My Turn: Why Lt. Gov. Fran Ulmer is the best choice for governor

Posted: Tuesday, October 29, 2002

I won't take a back seat to anyone when it comes to promoting the development of Alaska's natural resources. The Alaska AFL-CIO, an organization representing 60,000 Alaskans, also doesn't play second fiddle to any individual or organization when it comes to supporting and promoting good jobs and a strong economy for Alaskans. So I must take exception with the opinions of my good friend and colleague, Jerry Hood, regarding the condition of our state's economy and with regard to which candidate for governor is best qualified to address the challenges and opportunities for Alaska.

Both Frank and Fran Ulmer agree on the importance of responsibly developing Alaska's natural resources. But the issue in this election is not whether there will be economic development in Alaska - there has been and there will be. The issue is who will benefit from this development? Will it be the multi-billion dollar outside corporations with boardrooms in London and Houston or will it be the people of Alaska? It doesn't help Alaskans when large outside corporations come here, make billions of dollars from our natural resources, do not pay their fair share and do not hire Alaskan workers.

Fran understands this. More than at any time in Alaska's history, wages paid to Alaskans is at an all time high. Since 1994, wages paid to Alaskan residents increased by $2.4 billion, while wages paid to non-residents decreased by $13 million. Under this administration, 30,000 jobs have been created in Alaska, while the rest of the country has lost millions of jobs in the last two years. Many of these jobs are in the high wage area, like oil and gas, mining, construction and health care. Last year, Alaska ranked as the fourth fastest in per capita income growth in the United States. In fact, the three lowest yearly unemployment rates in Alaska's history have all occurred in the last four years!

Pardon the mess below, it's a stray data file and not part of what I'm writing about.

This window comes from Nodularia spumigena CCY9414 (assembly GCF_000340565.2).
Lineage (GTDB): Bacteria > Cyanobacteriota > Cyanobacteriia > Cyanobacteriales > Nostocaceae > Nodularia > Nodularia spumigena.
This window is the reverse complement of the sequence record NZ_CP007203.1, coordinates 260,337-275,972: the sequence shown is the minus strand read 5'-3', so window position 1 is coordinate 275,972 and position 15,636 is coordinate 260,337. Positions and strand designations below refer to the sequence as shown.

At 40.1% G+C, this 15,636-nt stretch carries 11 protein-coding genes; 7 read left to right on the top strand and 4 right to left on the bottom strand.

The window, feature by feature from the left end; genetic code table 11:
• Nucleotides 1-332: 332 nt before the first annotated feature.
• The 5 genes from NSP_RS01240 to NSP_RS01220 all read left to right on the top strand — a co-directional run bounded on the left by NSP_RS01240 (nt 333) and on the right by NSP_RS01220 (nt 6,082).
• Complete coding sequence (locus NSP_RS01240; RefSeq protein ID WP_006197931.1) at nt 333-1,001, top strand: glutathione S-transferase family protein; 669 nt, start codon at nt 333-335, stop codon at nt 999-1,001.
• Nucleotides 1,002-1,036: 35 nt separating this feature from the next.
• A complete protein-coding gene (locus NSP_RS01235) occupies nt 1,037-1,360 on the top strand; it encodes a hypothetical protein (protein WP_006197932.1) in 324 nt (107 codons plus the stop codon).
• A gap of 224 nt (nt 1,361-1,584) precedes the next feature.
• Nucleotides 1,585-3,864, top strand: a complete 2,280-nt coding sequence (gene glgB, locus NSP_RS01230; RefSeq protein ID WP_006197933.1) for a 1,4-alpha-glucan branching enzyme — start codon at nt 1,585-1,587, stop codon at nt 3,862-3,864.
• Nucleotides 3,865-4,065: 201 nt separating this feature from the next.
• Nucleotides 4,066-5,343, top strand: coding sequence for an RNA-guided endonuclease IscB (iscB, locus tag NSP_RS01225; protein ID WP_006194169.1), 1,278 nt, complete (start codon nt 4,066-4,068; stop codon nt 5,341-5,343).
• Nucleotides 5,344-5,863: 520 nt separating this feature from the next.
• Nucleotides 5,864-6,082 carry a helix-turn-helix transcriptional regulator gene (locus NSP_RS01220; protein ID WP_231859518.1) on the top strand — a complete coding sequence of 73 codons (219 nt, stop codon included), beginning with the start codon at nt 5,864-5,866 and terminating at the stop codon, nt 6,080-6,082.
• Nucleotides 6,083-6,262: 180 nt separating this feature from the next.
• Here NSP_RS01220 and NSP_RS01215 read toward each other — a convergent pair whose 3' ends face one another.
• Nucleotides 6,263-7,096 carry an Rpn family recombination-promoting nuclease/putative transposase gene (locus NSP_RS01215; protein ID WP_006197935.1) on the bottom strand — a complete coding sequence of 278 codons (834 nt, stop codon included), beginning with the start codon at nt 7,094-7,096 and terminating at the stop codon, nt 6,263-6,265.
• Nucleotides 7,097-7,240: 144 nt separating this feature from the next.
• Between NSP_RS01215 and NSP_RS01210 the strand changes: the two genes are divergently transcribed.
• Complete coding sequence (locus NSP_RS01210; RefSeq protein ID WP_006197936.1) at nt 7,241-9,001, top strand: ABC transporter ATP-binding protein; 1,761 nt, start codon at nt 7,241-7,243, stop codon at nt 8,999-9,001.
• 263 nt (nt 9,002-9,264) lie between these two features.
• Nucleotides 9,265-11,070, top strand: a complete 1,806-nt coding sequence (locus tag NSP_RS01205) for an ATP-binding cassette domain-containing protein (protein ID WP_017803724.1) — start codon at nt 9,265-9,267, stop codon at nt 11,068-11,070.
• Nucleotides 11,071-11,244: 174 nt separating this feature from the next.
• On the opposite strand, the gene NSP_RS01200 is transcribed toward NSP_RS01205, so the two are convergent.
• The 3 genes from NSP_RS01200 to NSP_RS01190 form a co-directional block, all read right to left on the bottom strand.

No one can ever accuse me of not supporting capital projects in Alaska. I've supported nearly every capital project that's ever been proposed in my 32 years in Alaska. I've probably never seen a construction project that I didn't like. However, Frank's big scheme to build all these new projects has just one problem. Money! We can't even maintain the roads we have now. Just this past year, the state was forced to eliminate dozens of road maintenance positions because of legislative budget cuts. And just wait until it starts snowing!

Frank has stated that the fiscal gap needs nothing other than "growing the economy ." If ANWR and the gasline were approved and expedited in the energy bill, the state wouldn't see revenues from those projects for years. To close the state's fiscal gap through resource development you have to do it with oil. We would have to develop and bring into production something like 40 Alpine fields in the next three years!

The candidate sticking his finger in the air and telling Alaskans what he thinks they want to hear - or not telling them what they don't want to hear - is Sen. Murkowski.

The negative attack ads regarding ANWR and Fran nominating Bill Clinton at the 1992 Democratic Convention are really outrageous. Paint Jerry Hood and myself with the same brush because we were both at the 1992 convention, and, reluctantly, both of us ultimately supported the Clinton nomination. Jerry was a delegate to the 1996 Democratic Convention - after the 1995 ANWR/Clinton veto - and he supported the Clinton nomination at that convention also. Does that mean we do not support the opening of the Coastal Plain? I think not!

Murkowski is now trying to explain away as "procedural" his votes against increasing the minimum wage, education funding college loan funding and his support for permanently replacing legally striking workers. His running mate, Loren Leman, was the only senator to vote against increasing the minimum wage in Alaska.

We don't need a dreamer with pie-in-the-sky ideas. We need a leader with experience and common sense. I'm a Fran man!

Mano Frey is executive president of the Alaska AFL-CIO, co-chair of Arctic Power and business manager of Laborers Local 341.



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